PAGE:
Scoti Slate: Good Fight

Good Fight

(Scoti Slate)
Release Date: 
Tuesday, October 1, 2013

This past fall Phoenix based rock quartet Scoti Slate released their full-length debut Good Fight courtesy of Brightlife Music. Led by vocalist Aaron Scoti and guitarist Lars Slate, the band started randomly when the pair got together while working with other groups, jammed, and decided they needed to collaborate. Scoti Slate has an accomplished sound, but their focus on themes of sex like a hormone-fueled middle schooler and uninspired lyrics make Good Fight something I would be embarrassed to listen to with my windows rolled down.

Things begin well enough on title track "Good Fight" with some funky guitar work, a high-pitched Prince moment (more on those later), and generic, but enjoyable lyrics. The enjoyment would soon come to an abrupt end. Songwriting seems incredibly lazy at best. One of many painful examples would be on the track "Do Ya" where prove my point is rhymed with elbow joint. In terms of subject matter the album is focused on all things juvenile including songs about a prostitute ("Sprockets"), a tune about a guy who only thinks with his penis ("Little Head Fred"), and a little ditty about a man who falls for a lesbian ("G.on.G"). The aforementioned "Sprockets" is actually the first single from the album and I can't imagine why. The track is harder than everything else on the album featuring Scoti doing his best Rob Zombie imitation with some explicit lyrics to boot.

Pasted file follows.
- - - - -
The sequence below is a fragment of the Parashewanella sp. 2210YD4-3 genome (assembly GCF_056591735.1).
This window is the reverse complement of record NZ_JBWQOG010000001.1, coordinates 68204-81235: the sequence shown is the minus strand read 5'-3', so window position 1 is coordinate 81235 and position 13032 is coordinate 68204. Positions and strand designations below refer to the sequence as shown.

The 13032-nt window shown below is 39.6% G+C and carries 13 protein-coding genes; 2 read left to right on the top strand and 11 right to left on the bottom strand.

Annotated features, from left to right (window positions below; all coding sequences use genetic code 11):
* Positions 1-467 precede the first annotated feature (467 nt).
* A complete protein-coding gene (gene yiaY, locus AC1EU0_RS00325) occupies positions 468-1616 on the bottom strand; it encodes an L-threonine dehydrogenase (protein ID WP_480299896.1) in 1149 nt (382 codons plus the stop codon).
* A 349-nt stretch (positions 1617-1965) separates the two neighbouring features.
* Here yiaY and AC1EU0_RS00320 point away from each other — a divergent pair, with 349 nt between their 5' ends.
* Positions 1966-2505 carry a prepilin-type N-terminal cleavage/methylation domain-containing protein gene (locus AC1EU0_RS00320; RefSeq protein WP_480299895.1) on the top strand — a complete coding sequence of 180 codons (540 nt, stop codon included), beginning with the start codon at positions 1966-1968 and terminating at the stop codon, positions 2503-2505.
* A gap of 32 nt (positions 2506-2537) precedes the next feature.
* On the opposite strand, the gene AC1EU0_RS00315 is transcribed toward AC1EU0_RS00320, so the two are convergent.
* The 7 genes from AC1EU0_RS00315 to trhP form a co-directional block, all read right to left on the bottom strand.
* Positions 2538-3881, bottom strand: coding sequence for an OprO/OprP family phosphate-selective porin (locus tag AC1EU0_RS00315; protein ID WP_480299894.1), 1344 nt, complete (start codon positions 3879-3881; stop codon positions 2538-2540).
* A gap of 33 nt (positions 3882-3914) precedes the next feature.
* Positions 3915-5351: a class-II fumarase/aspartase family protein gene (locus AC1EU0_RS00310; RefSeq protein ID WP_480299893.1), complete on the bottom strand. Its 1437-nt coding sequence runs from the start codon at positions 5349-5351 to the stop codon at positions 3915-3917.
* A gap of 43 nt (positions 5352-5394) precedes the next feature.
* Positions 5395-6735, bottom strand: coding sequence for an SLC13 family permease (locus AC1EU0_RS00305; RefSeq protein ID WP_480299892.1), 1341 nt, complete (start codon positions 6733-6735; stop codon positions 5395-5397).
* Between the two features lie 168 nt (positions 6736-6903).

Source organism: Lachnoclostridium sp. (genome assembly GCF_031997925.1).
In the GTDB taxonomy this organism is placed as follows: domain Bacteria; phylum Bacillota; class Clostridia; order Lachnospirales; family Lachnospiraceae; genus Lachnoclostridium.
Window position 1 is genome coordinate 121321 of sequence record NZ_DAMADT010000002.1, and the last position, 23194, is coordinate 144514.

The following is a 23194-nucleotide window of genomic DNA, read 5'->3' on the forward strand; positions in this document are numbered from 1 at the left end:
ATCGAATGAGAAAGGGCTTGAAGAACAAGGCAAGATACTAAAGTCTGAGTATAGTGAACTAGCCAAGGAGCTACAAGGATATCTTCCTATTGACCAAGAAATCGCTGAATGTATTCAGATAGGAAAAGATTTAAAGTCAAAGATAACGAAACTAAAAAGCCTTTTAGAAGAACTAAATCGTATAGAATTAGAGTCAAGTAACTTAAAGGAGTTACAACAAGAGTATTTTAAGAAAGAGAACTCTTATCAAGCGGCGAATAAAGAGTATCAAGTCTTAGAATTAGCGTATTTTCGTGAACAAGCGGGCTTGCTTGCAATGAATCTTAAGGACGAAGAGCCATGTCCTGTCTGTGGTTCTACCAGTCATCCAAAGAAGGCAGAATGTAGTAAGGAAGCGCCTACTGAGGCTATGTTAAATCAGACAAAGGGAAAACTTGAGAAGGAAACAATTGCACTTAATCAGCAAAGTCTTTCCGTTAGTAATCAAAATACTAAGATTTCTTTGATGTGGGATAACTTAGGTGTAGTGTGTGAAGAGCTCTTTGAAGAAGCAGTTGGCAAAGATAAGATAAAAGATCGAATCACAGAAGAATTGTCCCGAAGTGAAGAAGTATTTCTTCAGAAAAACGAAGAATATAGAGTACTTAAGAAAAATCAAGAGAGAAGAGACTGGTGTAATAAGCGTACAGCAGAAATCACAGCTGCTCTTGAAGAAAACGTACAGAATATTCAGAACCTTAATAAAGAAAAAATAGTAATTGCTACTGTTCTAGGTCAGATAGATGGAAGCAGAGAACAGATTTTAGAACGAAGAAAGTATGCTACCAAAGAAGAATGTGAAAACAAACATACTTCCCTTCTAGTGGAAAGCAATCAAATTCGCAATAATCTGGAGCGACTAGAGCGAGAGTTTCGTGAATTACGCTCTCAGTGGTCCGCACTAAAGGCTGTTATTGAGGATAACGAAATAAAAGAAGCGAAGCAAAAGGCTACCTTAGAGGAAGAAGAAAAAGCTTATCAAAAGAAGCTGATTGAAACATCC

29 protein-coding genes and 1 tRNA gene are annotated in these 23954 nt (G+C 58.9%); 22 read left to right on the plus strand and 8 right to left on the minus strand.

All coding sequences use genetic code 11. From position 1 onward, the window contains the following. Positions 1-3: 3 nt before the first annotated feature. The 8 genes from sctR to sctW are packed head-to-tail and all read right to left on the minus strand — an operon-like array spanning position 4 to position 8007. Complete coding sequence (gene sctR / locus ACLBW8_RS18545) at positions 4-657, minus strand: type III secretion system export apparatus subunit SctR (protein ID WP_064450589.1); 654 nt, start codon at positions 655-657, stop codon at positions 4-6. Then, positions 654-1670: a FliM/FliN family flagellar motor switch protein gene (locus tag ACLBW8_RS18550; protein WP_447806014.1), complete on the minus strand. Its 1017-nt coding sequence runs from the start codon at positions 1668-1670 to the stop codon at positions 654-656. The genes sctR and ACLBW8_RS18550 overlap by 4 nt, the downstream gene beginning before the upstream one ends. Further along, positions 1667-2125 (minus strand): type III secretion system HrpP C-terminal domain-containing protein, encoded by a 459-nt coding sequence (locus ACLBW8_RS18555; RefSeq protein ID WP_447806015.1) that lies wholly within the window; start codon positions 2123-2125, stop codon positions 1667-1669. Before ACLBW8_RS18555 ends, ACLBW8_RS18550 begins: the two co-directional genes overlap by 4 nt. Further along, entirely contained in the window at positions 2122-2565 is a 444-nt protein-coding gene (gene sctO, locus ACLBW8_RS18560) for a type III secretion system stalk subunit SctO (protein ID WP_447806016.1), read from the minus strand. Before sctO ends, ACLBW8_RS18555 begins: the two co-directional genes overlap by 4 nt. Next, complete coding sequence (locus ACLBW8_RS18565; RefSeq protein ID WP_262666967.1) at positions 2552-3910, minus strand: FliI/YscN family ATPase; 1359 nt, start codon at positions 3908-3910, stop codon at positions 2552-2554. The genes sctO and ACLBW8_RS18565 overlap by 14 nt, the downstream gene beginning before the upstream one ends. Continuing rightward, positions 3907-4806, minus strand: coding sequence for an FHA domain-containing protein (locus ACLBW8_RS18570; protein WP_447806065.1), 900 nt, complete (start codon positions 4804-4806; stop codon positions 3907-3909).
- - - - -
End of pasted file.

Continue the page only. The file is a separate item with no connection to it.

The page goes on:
At least four songs on the record have moments of Scoti channeling Prince with high-pitched nonsense. The first time it was bearable ("Good Fight"), but the Prince skits soon become downright annoying and don't seem to fit with any of the songs. I had high hopes for the last track - a cover of Golden Earring's 1982 classic "Twilight Zone." Unfortunately, I had my hopes set far too high. Part of the reason I love the original so much is the slow build to the chorus and the beat that fits perfectly in time with the lyrics. Scoti Slate throws all of that out the window and regurgitates the lyrics at three times the normal speed making it unlistenable to the majority of classic rock fans. I wish I could recommend Good Fight for being different compared to the majority of rock bands today with their screaming lyrics, but I cannot on good faith wish this music upon anyone. Skippable.

Cody Endres
Review by Cody Endres
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